Maybe you’re looking to restore a car for your own car-loving gratification, and maybe you have plans to flip one for profit. Either way, the models on this list are all excellent choices to get started.
1. Mazda MX-5
One of the best things about this model is that there are plenty of models still on the market, so they aren’t hard to find or expensive to fix up compared to some other options on this list. That’s partly because different versions of this car were in production through 1998, so you’ll want to make sure that you are getting a Mazda MX-5 from the specific period and in the specific style you want. The earlier models’ frames are more prone to rust, but engines tend to be in much better shape than many classic cars of this period. There are also a lot of car restoration companies that specialize in restoring vehicles such as Mazda models, so there’s plenty of help available should you need it.
2. Citroen 2CV
This model may not be immediately recognizable to US or Canadian car restorers, but to those across the Pond it’s downright iconic. This mainstay of mid-century French automotive manufacturing was a common sight on roads across Europe throughout the 50s and 60s. Today it is a favorite with those who prefer French vintage cars, and people will pay a pretty penny for a restored Citroen 2CV, so if you have the model and know-how, flipping this model can be magnifique.
3. Jaguar E-Type
In contrast to the Mazda MX-5 and some of the other options on this list, Jaguar E-Types are comparatively rare and expensive. They aren’t the kind of car you should take on for a first-time restoration project. However, if you’re looking to “graduate” from more common and easy to restore cars to greater challenges, this is a great option to choose in terms of the sheer monetary windfall you stand to gain if you can pull it off. It’s sleek, elegant, can get up to 150 mph, and exudes 60s charm.
4. Porsche 911
There is a healthy market for Porsches from the 70s and 80s as vehicles from that period move past being simply considered “old” and become “vintage” – but this model has already been a classic for some time. The Porsche 911 is one of the brand’s most enduringly popular vehicles, and with more than 70% of all models ever made still in existence, they are much easier to find than some other classic cars. Rust can be a problem on older models, but given how prevalent these cars remain, there are plenty of specialists out there who know how to restore them should you need help.
5. Austin-Healey Sprite
From its distinctive fog-eye headlights to its 948cc engine, this is an underrated classic of the mid-century British automotive industry. There are a few different variations to consider, from the original 1958 model to an updated 1961 version which featured a modified, slightly more modern look. These cars’ automotive construction is pretty simple, making them comparatively easy to restore, which in turn makes them a more affordable option as well. If you’re looking to restore a classic car that’s not too hard from a repair standpoint and isn’t overly common, this may be a good one to consider.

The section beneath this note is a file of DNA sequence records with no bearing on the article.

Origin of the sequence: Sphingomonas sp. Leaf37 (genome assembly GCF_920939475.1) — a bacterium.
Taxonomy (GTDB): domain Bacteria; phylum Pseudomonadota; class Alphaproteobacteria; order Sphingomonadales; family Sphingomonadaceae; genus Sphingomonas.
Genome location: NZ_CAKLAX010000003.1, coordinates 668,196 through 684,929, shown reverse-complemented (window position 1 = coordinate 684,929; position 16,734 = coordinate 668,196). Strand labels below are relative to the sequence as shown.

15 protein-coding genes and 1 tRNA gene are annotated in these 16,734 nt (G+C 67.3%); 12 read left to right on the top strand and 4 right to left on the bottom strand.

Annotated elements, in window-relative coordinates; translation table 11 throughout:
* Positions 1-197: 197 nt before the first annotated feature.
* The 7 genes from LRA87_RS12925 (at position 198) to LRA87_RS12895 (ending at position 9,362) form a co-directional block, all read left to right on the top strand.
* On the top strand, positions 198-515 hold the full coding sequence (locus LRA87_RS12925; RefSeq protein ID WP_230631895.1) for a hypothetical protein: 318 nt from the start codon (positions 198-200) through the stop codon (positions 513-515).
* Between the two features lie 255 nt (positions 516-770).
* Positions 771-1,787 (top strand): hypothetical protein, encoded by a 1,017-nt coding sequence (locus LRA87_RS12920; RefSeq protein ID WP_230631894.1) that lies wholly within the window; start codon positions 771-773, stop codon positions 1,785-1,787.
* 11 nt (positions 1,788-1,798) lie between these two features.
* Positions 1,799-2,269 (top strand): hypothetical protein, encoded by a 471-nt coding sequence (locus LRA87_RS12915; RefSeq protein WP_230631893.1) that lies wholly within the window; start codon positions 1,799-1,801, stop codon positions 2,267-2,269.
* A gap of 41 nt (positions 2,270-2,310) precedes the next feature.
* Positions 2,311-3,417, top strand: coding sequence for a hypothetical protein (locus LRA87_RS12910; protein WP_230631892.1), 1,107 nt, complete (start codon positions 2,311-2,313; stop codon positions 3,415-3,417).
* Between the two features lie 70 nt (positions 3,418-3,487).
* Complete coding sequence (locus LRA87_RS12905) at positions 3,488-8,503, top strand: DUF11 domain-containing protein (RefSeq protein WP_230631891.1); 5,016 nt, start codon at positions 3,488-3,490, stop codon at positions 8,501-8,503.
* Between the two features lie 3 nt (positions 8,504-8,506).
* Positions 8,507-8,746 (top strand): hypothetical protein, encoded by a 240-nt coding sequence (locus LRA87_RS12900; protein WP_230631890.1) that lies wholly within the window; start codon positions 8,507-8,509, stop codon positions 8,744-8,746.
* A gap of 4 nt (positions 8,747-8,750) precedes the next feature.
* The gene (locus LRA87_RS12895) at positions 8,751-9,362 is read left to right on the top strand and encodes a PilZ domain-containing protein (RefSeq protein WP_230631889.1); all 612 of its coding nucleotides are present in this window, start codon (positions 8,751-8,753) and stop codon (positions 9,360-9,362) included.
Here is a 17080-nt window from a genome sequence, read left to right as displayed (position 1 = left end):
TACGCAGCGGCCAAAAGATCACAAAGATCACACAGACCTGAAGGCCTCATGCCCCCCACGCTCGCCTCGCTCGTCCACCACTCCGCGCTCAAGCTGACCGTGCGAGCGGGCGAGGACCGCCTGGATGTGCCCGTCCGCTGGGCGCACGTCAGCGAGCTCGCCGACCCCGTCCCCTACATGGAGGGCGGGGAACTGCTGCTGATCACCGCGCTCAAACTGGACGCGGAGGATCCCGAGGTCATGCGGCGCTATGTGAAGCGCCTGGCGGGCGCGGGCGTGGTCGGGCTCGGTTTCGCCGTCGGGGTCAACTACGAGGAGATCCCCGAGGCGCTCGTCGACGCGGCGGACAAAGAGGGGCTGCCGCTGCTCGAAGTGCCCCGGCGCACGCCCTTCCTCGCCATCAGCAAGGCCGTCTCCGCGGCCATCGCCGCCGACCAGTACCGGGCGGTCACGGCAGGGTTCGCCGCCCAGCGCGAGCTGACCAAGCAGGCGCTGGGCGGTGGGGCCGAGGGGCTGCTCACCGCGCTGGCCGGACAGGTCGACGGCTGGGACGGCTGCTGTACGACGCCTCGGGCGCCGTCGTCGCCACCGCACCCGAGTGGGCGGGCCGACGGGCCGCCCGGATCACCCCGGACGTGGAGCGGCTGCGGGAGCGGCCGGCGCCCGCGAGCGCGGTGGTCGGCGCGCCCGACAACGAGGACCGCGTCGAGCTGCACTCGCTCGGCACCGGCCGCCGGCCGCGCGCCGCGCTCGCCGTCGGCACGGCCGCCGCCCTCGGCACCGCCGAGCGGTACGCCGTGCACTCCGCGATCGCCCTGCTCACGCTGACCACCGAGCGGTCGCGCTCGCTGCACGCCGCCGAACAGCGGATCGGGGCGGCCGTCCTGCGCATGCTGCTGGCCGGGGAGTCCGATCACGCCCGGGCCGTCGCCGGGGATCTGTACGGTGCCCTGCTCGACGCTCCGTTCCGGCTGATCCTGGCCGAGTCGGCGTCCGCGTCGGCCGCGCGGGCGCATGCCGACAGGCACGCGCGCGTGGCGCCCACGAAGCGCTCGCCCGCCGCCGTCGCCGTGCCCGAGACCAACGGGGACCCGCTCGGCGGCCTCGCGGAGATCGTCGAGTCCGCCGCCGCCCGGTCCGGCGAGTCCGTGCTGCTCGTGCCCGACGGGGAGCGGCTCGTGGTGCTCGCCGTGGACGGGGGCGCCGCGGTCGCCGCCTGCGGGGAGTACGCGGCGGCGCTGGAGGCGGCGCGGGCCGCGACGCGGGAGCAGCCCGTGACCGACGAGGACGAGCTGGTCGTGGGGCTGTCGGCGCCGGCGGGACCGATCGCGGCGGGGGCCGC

6. VW Beetle
Much like the Citroen 2CV, a VW Beetle instantly calls to mind a certain era. It’s impossible not to think of a VW Beetle without calling to mind the Beatles (“Baby, you can drive my car, Yes I’m gonna be a star…”) Hippies, Swinging Sixties, and tales of cross-country trips in “The Love Bug.” There are a lot of different models available, with VW having made many variations on its Beetle theme from 1938 to 2003, though it’s those in the late 50s to early 70s that are most fondly and nostalgically remembered. Because of that long period of manufacture, VW Beetles are easy to find, as are its parts, though you’ll want to make sure you’re getting the right parts for Bugs of the right era. Parts designed for a Bug from the early 2000s may not be compatible with a classic 60s-era version. You’ll also want to look out for common problems with older models, such as chassis rot.
7. 1965 Ford Mustang
Really any Ford Mustang from this era is a good restoration option, but you just can’t beat this all-time classic Ford. You may have to spend several thousand dollars restoring the car, but the rewards can be rich, potentially getting up to the $70,000 range. There are parts aplenty for Ford Mustangs out there, though finding 1965-compatible ones may be harder.
8. Ford Cortina MK IV and V
Another Ford from this era to consider, the Ford Cortina MKs IV and V is another example of a car that’s a good choice for those looking to move on from first-time car acquisitions. Whether you choose the MK IV of the late 60s and 70s or the MK V of the late 70s and early 80s, you’ll likely get a good return on your investment as long as you avoid common traps, such as spending too much on respraying.
9. Chevrolet Corvette C1
Another car that’s tied into a specific time and place, it’s impossible to think of a classic Corvette and not think of the 50s and early 60s and a sense of classic Americana. Unlike more common classic restoration options such as the Mazda mentioned above, these cars are a lot rarer, making them harder to find and more expensive to find parts for. On the flip side, flipping them can thus carry a much bigger potential payday because the laws of supply and demand are so much in your favor.
10. BMC Mini
Another icon of British automotive manufacturing, there are several iterations of the Mini out there, with those from the 80s and 90s being among the most affordable to acquire, repair, and flip. There are a ton of parts available for models from those decades. That said, this is also another classic car that can struggle with rust problems, particularly in the arches, sills, and area around the headlights. Any one of these classic cars could be a great option for restoring and flipping for a big payday.